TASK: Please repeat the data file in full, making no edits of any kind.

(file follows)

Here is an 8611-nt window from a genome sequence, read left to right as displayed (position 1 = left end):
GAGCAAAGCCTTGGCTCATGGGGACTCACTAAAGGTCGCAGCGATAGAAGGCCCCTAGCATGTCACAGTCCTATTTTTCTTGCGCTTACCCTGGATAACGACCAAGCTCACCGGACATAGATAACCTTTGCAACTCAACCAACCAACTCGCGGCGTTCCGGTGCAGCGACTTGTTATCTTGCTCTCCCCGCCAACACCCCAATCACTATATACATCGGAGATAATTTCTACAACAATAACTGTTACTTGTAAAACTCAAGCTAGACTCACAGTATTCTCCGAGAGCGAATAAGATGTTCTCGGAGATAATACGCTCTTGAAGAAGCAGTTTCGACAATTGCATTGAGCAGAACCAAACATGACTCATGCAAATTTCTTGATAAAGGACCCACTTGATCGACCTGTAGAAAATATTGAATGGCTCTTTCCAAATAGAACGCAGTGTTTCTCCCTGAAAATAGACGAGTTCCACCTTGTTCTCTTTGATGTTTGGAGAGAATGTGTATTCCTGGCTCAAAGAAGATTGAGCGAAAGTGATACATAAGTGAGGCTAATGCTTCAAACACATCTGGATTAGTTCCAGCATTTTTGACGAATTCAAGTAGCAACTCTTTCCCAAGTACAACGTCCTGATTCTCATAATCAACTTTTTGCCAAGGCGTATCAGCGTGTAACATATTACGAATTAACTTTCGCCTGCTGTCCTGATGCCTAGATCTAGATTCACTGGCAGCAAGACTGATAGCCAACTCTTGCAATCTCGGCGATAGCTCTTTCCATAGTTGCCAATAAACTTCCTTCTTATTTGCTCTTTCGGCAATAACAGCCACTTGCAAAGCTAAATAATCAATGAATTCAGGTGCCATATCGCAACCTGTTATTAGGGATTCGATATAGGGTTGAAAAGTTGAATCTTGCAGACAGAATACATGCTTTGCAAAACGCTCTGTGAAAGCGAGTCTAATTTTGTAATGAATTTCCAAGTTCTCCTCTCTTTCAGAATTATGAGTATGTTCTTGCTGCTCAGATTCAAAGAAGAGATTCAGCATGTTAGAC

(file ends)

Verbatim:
Here is an 8611-nt window from a genome sequence, read left to right as displayed (position 1 = left end):
GAGCAAAGCCTTGGCTCATGGGGACTCACTAAAGGTCGCAGCGATAGAAGGCCCCTAGCATGTCACAGTCCTATTTTTCTTGCGCTTACCCTGGATAACGACCAAGCTCACCGGACATAGATAACCTTTGCAACTCAACCAACCAACTCGCGGCGTTCCGGTGCAGCGACTTGTTATCTTGCTCTCCCCGCCAACACCCCAATCACTATATACATCGGAGATAATTTCTACAACAATAACTGTTACTTGTAAAACTCAAGCTAGACTCACAGTATTCTCCGAGAGCGAATAAGATGTTCTCGGAGATAATACGCTCTTGAAGAAGCAGTTTCGACAATTGCATTGAGCAGAACCAAACATGACTCATGCAAATTTCTTGATAAAGGACCCACTTGATCGACCTGTAGAAAATATTGAATGGCTCTTTCCAAATAGAACGCAGTGTTTCTCCCTGAAAATAGACGAGTTCCACCTTGTTCTCTTTGATGTTTGGAGAGAATGTGTATTCCTGGCTCAAAGAAGATTGAGCGAAAGTGATACATAAGTGAGGCTAATGCTTCAAACACATCTGGATTAGTTCCAGCATTTTTGACGAATTCAAGTAGCAACTCTTTCCCAAGTACAACGTCCTGATTCTCATAATCAACTTTTTGCCAAGGCGTATCAGCGTGTAACATATTACGAATTAACTTTCGCCTGCTGTCCTGATGCCTAGATCTAGATTCACTGGCAGCAAGACTGATAGCCAACTCTTGCAATCTCGGCGATAGCTCTTTCCATAGTTGCCAATAAACTTCCTTCTTATTTGCTCTTTCGGCAATAACAGCCACTTGCAAAGCTAAATAATCAATGAATTCAGGTGCCATATCGCAACCTGTTATTAGGGATTCGATATAGGGTTGAAAAGTTGAATCTTGCAGACAGAATACATGCTTTGCAAAACGCTCTGTGAAAGCGAGTCTAATTTTGTAATGAATTTCCAAGTTCTCCTCTCTTTCAGAATTATGAGTATGTTCTTGCTGCTCAGATTCAAAGAAGAGATTCAGCATGTTAGAC